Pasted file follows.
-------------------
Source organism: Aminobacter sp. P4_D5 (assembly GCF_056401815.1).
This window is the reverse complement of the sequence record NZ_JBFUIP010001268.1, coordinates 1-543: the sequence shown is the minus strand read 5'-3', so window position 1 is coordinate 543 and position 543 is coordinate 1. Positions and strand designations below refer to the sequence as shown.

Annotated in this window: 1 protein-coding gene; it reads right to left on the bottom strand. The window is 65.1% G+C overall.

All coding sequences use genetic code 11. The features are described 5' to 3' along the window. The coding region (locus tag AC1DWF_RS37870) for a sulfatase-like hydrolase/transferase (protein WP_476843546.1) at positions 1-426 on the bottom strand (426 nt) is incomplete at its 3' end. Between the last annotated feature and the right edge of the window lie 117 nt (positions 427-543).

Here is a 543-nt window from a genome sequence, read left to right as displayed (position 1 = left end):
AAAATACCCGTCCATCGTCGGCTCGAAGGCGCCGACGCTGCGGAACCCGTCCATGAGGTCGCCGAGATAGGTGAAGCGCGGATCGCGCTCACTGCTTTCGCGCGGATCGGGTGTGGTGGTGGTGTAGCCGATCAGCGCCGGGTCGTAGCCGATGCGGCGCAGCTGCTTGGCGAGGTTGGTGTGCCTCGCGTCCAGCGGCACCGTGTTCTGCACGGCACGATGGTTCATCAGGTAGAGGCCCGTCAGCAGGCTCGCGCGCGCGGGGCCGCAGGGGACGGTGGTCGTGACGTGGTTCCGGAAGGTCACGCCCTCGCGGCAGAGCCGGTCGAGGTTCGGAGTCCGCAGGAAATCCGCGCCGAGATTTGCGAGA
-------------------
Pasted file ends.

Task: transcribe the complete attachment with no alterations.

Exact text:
Source organism: Aminobacter sp. P4_D5 (assembly GCF_056401815.1).
This window is the reverse complement of the sequence record NZ_JBFUIP010001268.1, coordinates 1-543: the sequence shown is the minus strand read 5'-3', so window position 1 is coordinate 543 and position 543 is coordinate 1. Positions and strand designations below refer to the sequence as shown.

Annotated in this window: 1 protein-coding gene; it reads right to left on the bottom strand. The window is 65.1% G+C overall.

All coding sequences use genetic code 11. The features are described 5' to 3' along the window. The coding region (locus tag AC1DWF_RS37870) for a sulfatase-like hydrolase/transferase (protein WP_476843546.1) at positions 1-426 on the bottom strand (426 nt) is incomplete at its 3' end. Between the last annotated feature and the right edge of the window lie 117 nt (positions 427-543).

Here is a 543-nt window from a genome sequence, read left to right as displayed (position 1 = left end):
AAAATACCCGTCCATCGTCGGCTCGAAGGCGCCGACGCTGCGGAACCCGTCCATGAGGTCGCCGAGATAGGTGAAGCGCGGATCGCGCTCACTGCTTTCGCGCGGATCGGGTGTGGTGGTGGTGTAGCCGATCAGCGCCGGGTCGTAGCCGATGCGGCGCAGCTGCTTGGCGAGGTTGGTGTGCCTCGCGTCCAGCGGCACCGTGTTCTGCACGGCACGATGGTTCATCAGGTAGAGGCCCGTCAGCAGGCTCGCGCGCGCGGGGCCGCAGGGGACGGTGGTCGTGACGTGGTTCCGGAAGGTCACGCCCTCGCGGCAGAGCCGGTCGAGGTTCGGAGTCCGCAGGAAATCCGCGCCGAGATTTGCGAGA